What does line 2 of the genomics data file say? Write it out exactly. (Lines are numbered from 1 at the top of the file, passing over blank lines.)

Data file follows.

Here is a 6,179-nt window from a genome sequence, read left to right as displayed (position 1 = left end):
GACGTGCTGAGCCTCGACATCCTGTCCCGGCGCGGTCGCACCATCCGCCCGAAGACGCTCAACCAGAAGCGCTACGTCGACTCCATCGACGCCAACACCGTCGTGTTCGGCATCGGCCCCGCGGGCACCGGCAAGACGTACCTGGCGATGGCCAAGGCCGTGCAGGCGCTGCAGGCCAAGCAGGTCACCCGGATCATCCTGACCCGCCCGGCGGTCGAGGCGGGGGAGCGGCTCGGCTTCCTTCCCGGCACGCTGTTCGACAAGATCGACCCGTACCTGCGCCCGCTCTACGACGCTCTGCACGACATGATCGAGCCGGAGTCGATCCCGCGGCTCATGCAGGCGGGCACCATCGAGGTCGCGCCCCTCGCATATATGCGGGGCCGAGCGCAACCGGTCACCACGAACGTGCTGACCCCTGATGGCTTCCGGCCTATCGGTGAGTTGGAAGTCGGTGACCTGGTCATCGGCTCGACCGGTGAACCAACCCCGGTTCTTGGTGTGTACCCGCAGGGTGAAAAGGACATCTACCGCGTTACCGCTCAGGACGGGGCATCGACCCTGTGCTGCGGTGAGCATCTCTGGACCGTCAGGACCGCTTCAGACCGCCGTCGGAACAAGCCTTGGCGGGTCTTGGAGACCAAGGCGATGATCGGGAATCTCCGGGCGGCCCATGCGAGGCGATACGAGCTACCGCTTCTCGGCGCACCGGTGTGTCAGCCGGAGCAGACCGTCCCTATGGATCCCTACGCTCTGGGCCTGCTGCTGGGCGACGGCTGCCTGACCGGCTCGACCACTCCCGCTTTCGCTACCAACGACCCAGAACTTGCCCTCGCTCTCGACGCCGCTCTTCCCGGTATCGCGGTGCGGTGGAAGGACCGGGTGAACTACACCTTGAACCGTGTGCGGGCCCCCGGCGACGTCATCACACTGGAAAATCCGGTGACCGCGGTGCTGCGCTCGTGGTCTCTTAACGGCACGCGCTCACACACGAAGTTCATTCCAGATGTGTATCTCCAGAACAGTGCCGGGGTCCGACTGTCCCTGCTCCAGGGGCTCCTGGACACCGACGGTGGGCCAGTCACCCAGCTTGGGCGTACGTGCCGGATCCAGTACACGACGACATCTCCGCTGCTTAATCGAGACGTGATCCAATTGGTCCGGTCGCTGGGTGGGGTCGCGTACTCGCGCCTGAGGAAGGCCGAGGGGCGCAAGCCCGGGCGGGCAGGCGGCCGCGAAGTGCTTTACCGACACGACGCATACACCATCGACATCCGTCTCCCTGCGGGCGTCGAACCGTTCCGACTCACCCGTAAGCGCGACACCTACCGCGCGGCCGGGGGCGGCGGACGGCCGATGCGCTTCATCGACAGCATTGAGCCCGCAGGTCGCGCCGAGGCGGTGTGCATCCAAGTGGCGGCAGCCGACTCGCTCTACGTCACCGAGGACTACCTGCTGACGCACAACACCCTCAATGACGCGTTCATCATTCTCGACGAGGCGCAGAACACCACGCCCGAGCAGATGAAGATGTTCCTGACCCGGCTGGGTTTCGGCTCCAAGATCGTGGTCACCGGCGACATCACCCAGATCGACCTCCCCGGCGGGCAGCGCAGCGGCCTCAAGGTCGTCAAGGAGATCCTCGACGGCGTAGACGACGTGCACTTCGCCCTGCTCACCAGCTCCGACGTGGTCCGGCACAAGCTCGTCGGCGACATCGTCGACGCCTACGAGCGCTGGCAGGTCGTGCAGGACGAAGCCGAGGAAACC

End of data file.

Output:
GACGTGCTGAGCCTCGACATCCTGTCCCGGCGCGGTCGCACCATCCGCCCGAAGACGCTCAACCAGAAGCGCTACGTCGACTCCATCGACGCCAACACCGTCGTGTTCGGCATCGGCCCCGCGGGCACCGGCAAGACGTACCTGGCGATGGCCAAGGCCGTGCAGGCGCTGCAGGCCAAGCAGGTCACCCGGATCATCCTGACCCGCCCGGCGGTCGAGGCGGGGGAGCGGCTCGGCTTCCTTCCCGGCACGCTGTTCGACAAGATCGACCCGTACCTGCGCCCGCTCTACGACGCTCTGCACGACATGATCGAGCCGGAGTCGATCCCGCGGCTCATGCAGGCGGGCACCATCGAGGTCGCGCCCCTCGCATATATGCGGGGCCGAGCGCAACCGGTCACCACGAACGTGCTGACCCCTGATGGCTTCCGGCCTATCGGTGAGTTGGAAGTCGGTGACCTGGTCATCGGCTCGACCGGTGAACCAACCCCGGTTCTTGGTGTGTACCCGCAGGGTGAAAAGGACATCTACCGCGTTACCGCTCAGGACGGGGCATCGACCCTGTGCTGCGGTGAGCATCTCTGGACCGTCAGGACCGCTTCAGACCGCCGTCGGAACAAGCCTTGGCGGGTCTTGGAGACCAAGGCGATGATCGGGAATCTCCGGGCGGCCCATGCGAGGCGATACGAGCTACCGCTTCTCGGCGCACCGGTGTGTCAGCCGGAGCAGACCGTCCCTATGGATCCCTACGCTCTGGGCCTGCTGCTGGGCGACGGCTGCCTGACCGGCTCGACCACTCCCGCTTTCGCTACCAACGACCCAGAACTTGCCCTCGCTCTCGACGCCGCTCTTCCCGGTATCGCGGTGCGGTGGAAGGACCGGGTGAACTACACCTTGAACCGTGTGCGGGCCCCCGGCGACGTCATCACACTGGAAAATCCGGTGACCGCGGTGCTGCGCTCGTGGTCTCTTAACGGCACGCGCTCACACACGAAGTTCATTCCAGATGTGTATCTCCAGAACAGTGCCGGGGTCCGACTGTCCCTGCTCCAGGGGCTCCTGGACACCGACGGTGGGCCAGTCACCCAGCTTGGGCGTACGTGCCGGATCCAGTACACGACGACATCTCCGCTGCTTAATCGAGACGTGATCCAATTGGTCCGGTCGCTGGGTGGGGTCGCGTACTCGCGCCTGAGGAAGGCCGAGGGGCGCAAGCCCGGGCGGGCAGGCGGCCGCGAAGTGCTTTACCGACACGACGCATACACCATCGACATCCGTCTCCCTGCGGGCGTCGAACCGTTCCGACTCACCCGTAAGCGCGACACCTACCGCGCGGCCGGGGGCGGCGGACGGCCGATGCGCTTCATCGACAGCATTGAGCCCGCAGGTCGCGCCGAGGCGGTGTGCATCCAAGTGGCGGCAGCCGACTCGCTCTACGTCACCGAGGACTACCTGCTGACGCACAACACCCTCAATGACGCGTTCATCATTCTCGACGAGGCGCAGAACACCACGCCCGAGCAGATGAAGATGTTCCTGACCCGGCTGGGTTTCGGCTCCAAGATCGTGGTCACCGGCGACATCACCCAGATCGACCTCCCCGGCGGGCAGCGCAGCGGCCTCAAGGTCGTCAAGGAGATCCTCGACGGCGTAGACGACGTGCACTTCGCCCTGCTCACCAGCTCCGACGTGGTCCGGCACAAGCTCGTCGGCGACATCGTCGACGCCTACGAGCGCTGGCAGGTCGTGCAGGACGAAGCCGAGGAAACC